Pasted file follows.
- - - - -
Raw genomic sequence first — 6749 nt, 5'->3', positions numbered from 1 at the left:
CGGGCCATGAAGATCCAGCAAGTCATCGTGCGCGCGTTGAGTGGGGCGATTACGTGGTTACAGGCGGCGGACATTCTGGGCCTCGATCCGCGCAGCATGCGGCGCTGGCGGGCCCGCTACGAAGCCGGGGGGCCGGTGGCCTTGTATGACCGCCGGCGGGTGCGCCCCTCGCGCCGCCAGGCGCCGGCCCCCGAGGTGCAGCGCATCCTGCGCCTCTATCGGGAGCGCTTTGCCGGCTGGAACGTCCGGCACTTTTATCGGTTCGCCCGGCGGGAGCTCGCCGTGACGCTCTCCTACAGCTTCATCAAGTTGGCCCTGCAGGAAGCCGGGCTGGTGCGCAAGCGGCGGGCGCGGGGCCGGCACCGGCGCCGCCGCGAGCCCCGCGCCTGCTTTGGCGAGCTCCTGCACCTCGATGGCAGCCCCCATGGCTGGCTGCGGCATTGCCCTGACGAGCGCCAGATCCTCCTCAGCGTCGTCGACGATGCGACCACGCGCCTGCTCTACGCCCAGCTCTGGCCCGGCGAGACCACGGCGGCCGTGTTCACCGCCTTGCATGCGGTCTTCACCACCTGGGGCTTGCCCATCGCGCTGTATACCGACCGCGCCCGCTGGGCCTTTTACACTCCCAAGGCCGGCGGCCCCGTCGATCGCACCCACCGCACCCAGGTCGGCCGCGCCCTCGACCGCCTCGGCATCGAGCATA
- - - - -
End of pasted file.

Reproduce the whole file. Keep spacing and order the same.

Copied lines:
Raw genomic sequence first — 6749 nt, 5'->3', positions numbered from 1 at the left:
CGGGCCATGAAGATCCAGCAAGTCATCGTGCGCGCGTTGAGTGGGGCGATTACGTGGTTACAGGCGGCGGACATTCTGGGCCTCGATCCGCGCAGCATGCGGCGCTGGCGGGCCCGCTACGAAGCCGGGGGGCCGGTGGCCTTGTATGACCGCCGGCGGGTGCGCCCCTCGCGCCGCCAGGCGCCGGCCCCCGAGGTGCAGCGCATCCTGCGCCTCTATCGGGAGCGCTTTGCCGGCTGGAACGTCCGGCACTTTTATCGGTTCGCCCGGCGGGAGCTCGCCGTGACGCTCTCCTACAGCTTCATCAAGTTGGCCCTGCAGGAAGCCGGGCTGGTGCGCAAGCGGCGGGCGCGGGGCCGGCACCGGCGCCGCCGCGAGCCCCGCGCCTGCTTTGGCGAGCTCCTGCACCTCGATGGCAGCCCCCATGGCTGGCTGCGGCATTGCCCTGACGAGCGCCAGATCCTCCTCAGCGTCGTCGACGATGCGACCACGCGCCTGCTCTACGCCCAGCTCTGGCCCGGCGAGACCACGGCGGCCGTGTTCACCGCCTTGCATGCGGTCTTCACCACCTGGGGCTTGCCCATCGCGCTGTATACCGACCGCGCCCGCTGGGCCTTTTACACTCCCAAGGCCGGCGGCCCCGTCGATCGCACCCACCGCACCCAGGTCGGCCGCGCCCTCGACCGCCTCGGCATCGAGCATA